By Arthur Christopher Schaper
The Democratic Party’s War on Women rhetoric has hit epic fail levels. From the conservative Republican women running for office, to the ongoing allegations and confirmations of Democratic lawmakers behaving badly toward women (Bob Filner of San Diego, Anthony Weiner of New York, John Edwards of North Carolina), and now outright ridicule from American audiences to inflammatory rhetoric, like DCCC Chair Debbie Wasserman-Schultz’s claims against Wisconsin Governor Scott Walker.
The rejection was loud and clear in this debate between Democratic Martha Robertson and Republican incumbent Tom Reed, who are fighting for New York’s 23rd Congressional District, Robertson tried to play the gender card one more time, with guffaws and boos coming from the crowd in response.
Like the race card, this political attack is losing salience, and is turning into a Democratic punch line for how disheveled their campaigns have become.
Congressman Reed, you’re part of the war against women. You’ve supported. . .
Then laughter breaks up her comments. She had to ask the moderator for more time.
Your support of continued wage discrimination against women, by blocking the paycheck fairness Act. You voted against women’s right to choose, even in cases of rape and incest. You voted to give employers the right to decide about their employees’ birth control. You’ve been a mayor and a bill collector. You’re a lawyer and a Washington politician. Please tell me what gives you the medical expertise to make these decisions for women?
One has to ask what expertise Ms. Robertson has to ask these questions or answer them, besides the fact that she is a woman. Most women do not see a doctor just because of their gender, last time I checked.
Congressman Reed’s answers were bold and respectful:
You know as I hear this question, Martha I have to say. . it’s false.
That is all it takes: tell the truth, and indict these hollow attacks for what they are: false.
It’s false. This is political rhetoric at its worst. I have eight older sisters. I had a single mother. What I’m trying to do is that I will stand for women.
Bam! Reed personalized himself for the audience. He has lived with women, eight sisters, plus grew up in a family without a dad. Robertson starts to look like a wicked bully herself.
When people have questions about equal pay, and there’s a discriminatory act out there, and someone’s not paying someone because of their gender. You’re darn right. They should go to jail!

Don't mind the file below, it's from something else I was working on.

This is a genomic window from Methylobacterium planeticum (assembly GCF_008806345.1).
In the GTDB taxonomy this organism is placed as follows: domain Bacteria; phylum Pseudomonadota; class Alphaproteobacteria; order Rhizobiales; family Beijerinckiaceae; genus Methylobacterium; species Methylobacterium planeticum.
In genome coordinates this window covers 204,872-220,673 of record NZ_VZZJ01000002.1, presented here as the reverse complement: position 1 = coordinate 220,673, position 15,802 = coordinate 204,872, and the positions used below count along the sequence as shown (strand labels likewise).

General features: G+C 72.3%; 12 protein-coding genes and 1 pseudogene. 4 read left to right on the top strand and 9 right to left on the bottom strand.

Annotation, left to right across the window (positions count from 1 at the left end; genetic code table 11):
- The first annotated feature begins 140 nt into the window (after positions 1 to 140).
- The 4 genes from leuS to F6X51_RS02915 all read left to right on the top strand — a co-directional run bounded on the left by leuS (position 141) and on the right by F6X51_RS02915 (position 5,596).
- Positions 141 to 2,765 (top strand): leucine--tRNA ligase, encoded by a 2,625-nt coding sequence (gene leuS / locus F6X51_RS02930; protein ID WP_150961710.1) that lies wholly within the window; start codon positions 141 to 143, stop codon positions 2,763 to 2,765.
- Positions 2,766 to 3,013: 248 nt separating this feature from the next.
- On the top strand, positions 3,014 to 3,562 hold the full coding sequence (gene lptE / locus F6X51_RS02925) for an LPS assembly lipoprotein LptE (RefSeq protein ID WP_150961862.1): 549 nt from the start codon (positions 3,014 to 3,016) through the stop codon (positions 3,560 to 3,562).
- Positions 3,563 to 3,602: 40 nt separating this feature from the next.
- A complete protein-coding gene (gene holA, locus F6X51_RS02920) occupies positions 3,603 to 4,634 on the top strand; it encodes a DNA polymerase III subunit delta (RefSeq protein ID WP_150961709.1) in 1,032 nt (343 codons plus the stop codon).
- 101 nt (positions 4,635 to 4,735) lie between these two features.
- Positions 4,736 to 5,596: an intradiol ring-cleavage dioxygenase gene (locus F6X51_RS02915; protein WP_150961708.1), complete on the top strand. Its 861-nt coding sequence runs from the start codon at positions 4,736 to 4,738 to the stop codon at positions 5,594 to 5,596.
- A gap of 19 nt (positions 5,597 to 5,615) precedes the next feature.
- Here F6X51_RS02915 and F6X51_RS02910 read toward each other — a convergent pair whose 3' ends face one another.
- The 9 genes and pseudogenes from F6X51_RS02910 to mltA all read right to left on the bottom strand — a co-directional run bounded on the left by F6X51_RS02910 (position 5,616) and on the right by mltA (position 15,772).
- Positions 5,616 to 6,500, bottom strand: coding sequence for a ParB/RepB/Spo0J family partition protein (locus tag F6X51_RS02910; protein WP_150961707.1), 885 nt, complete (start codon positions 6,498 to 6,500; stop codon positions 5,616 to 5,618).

The liberal cat-call of equal pay for equal work is an empty affront. There are plenty of laws protecting employees. The reason why some women make less is that they work less or they go on leave for other reasons, like raising a family.
They should be penalized. I will stand and fight for that as we have always stood and fought for equal treatment under the law. That’s the right thing to do, and we’re going to continue to do it.
Exactly. Tom Reed did the right thing by not running from this issue, but answering in head-on.
But my opponent wants to go forward and bring up this issue of war on women. It’s just not accurate. It’s just not the truth. We want to make sure that there are opportunities. One of the things I have heard in these town halls, as I’ve traveled around the district and heard from people, and listened to women in particular, is that they’re worried about the future of their kids.
Instead of pretending to fight for women on such limited issues like birth-control, Reed listened to voters and respected them and their concerns: the future of their children. Bringing up the next generation makes Robertson look narrow-minded and selfish.
My wife and I talk about the future for our kids in Westchester, so that they can call it home. This is what we should be focusing on. That kids, that mothers of their kids can make sure that they have the best opportunities to succeed in America. I believe in the American Dream. It’s what I was raised on, and I will continue to be committed to it.
It’s about freedom. It’s about opportunity. Not birth control, not abortion, not wage discrimination.
And engaging in rhetoric, “the war on women” is offensive and just not accurate.
This line is very important. Republicans need to shame their opponents, male or female, who lie with this “war on women” nonsense. It’s offensive. Yes! Insulting to people’s intelligence, especially for women, who are concerned about many things. It’s not accurate. Exactly, and Reed explained from personal as well as political experience why.
Most importantly it’s false, and Congressman Reed was not afraid to say so.
This response, following the laughter and scorn from the audience in this debate, signals why the Democratic talking points about the war on women are failing, and Congressman Reed should be applauded (as the audience did) for punching back at the lies and establishing the truth of his campaign and his party.
Arthur Christopher Schaper is a teacher-turned-writer on topics both timeless and timely; political, cultural, and eternal. A life-long Southern California resident, Arthur currently lives in Torrance.